DENVER — The quiet row of businesses along Tennyson Street became even more silent after another devastating blow from the novel coronavirus.
After five years in business, the owner of Biju's Little Curry Shop, the Indian fast-casual eatery that first opened in Denver's RiNo Art District in 2014, announced this week the restaurant would not reopen after closing its doors on March 15.
Speaking to Denver7 Thursday, owner and chef Biju Thomas said he wanted to bring the food he grew up eating to the town he calls home.
"When we first opened, the idea was to open a fast, casual, neighborhood restaurant," Thomas said, adding that back in January, changes to their business strategy saw sales skyrocket.
"Hang out for a minute, we’re going to plate the food, it’s still going to be out in five to ten minutes, but for those five to ten minutes people just would sit and the place was full all the time," he said.
Because of COVID-19's impact on his business, a full restaurant is now only memory after closing their doors more than a month ago.
What happened to Biju's could end up happening to many more city restaurants down the line — that's according to the president and CEO of the Colorado Restaurant Association, Sonia Riggs, who told Denver7 even more closures are on the horizon.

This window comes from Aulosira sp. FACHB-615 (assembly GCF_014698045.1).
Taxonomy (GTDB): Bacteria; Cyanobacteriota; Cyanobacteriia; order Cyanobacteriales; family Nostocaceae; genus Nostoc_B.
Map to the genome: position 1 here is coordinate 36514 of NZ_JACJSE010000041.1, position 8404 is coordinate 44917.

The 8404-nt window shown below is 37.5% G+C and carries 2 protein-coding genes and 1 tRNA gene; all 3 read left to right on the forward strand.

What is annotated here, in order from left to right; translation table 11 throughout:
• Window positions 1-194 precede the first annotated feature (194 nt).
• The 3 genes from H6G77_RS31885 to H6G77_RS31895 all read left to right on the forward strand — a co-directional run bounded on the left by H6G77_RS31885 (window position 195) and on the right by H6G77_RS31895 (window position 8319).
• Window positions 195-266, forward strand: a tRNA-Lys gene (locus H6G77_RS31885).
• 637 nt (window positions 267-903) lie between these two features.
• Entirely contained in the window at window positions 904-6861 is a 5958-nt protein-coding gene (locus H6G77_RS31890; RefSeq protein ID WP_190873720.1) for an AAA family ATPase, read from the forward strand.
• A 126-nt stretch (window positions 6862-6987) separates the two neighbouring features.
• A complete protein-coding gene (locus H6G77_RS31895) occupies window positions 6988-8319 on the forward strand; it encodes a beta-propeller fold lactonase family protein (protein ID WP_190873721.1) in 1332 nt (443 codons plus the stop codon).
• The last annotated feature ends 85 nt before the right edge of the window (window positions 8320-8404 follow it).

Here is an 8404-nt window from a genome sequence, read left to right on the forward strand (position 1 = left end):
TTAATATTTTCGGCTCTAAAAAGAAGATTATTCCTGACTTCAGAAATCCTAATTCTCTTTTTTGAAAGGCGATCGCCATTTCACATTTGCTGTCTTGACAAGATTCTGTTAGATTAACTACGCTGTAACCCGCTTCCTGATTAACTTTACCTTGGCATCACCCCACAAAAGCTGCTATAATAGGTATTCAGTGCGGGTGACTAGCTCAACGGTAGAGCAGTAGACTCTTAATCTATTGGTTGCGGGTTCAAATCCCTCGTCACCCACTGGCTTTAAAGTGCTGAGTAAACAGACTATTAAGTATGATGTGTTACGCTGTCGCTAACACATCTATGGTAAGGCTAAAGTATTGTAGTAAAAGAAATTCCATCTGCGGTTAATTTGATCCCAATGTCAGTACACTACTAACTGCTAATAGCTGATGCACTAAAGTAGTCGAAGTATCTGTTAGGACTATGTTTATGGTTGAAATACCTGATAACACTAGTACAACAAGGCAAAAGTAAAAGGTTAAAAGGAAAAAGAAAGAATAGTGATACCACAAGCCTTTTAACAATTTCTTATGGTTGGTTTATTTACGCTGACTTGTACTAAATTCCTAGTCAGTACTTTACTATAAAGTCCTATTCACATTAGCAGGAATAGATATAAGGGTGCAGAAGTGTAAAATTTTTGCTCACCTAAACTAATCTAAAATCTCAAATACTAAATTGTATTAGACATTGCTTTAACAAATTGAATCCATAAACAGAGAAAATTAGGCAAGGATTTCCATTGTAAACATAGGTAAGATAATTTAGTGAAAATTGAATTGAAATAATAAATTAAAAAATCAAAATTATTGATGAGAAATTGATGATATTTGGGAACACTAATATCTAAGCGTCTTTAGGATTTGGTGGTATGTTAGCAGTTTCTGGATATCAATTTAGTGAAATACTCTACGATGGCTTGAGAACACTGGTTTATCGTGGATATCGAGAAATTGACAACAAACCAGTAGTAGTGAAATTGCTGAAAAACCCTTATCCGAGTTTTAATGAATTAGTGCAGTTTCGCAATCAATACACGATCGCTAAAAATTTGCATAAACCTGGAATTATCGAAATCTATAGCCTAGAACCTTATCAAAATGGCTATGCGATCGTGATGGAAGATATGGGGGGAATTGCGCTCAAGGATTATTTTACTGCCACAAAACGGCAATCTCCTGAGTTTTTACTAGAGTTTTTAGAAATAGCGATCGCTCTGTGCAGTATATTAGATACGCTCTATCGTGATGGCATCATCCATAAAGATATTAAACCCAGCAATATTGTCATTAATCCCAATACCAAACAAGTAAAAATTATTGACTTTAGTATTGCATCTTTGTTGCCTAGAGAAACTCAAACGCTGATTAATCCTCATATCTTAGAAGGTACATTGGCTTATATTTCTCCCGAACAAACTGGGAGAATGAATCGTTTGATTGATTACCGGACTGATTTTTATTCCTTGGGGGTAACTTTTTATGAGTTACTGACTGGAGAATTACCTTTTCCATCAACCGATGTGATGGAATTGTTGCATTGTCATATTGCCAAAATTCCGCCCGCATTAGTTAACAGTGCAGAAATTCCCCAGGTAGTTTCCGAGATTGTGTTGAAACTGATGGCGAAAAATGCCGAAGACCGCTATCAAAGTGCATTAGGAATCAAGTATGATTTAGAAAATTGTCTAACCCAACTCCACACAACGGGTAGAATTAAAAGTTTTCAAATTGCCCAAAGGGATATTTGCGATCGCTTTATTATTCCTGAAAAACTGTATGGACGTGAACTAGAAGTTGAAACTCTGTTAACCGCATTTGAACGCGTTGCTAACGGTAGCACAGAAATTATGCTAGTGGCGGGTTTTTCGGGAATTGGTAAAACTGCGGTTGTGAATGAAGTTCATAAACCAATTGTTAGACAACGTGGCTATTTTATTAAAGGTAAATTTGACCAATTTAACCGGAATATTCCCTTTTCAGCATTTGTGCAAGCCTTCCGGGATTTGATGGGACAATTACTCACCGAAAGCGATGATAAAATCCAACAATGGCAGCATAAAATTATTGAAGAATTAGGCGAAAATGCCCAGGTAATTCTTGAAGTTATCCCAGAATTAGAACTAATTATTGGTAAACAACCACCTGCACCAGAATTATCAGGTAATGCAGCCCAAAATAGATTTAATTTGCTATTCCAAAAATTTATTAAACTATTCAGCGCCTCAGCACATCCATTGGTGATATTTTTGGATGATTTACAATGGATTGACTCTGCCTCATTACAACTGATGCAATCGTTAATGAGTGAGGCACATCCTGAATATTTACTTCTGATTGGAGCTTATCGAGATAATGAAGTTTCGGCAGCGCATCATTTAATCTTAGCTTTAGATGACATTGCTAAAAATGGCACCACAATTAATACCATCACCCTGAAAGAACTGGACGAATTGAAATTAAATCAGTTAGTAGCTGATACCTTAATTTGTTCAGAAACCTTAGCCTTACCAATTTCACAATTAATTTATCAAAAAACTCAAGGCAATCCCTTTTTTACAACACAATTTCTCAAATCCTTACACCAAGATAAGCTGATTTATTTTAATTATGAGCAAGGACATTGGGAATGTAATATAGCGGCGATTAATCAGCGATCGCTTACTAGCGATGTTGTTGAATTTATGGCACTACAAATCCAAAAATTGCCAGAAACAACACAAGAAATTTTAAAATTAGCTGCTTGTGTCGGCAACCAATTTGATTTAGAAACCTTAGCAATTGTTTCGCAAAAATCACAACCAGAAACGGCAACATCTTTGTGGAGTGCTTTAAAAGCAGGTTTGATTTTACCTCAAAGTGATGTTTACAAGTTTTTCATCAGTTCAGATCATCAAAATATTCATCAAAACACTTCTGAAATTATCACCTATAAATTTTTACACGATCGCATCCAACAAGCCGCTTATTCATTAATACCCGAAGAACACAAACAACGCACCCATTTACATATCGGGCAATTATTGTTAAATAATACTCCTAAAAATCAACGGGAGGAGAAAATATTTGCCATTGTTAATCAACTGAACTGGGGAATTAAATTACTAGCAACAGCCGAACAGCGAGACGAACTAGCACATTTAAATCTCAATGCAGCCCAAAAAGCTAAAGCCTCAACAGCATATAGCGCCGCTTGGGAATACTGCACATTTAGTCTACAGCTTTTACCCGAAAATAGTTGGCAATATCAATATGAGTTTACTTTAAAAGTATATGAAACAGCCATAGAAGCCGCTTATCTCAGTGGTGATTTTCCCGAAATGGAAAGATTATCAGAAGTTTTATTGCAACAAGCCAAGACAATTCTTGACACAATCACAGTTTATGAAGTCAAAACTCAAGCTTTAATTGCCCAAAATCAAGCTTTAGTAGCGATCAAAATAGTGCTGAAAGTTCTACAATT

"It depends on how long this minimal capacity extends," Riggs said. "If we can get back to 100% within a month, we may be able to see that start to turn around, but again, it’s not just restaurants being able to open. We know for a fact that it’s going to be limited capacity at least for the foreseeable future and they just weren’t built to sustain on those models."
Thomas said the restaurant closures will serve as a reminder to how essential they are in people's lives.
"I think that at the end of the day, people, all of us, finally have come to realize the value of these services and that small companies are really, really important."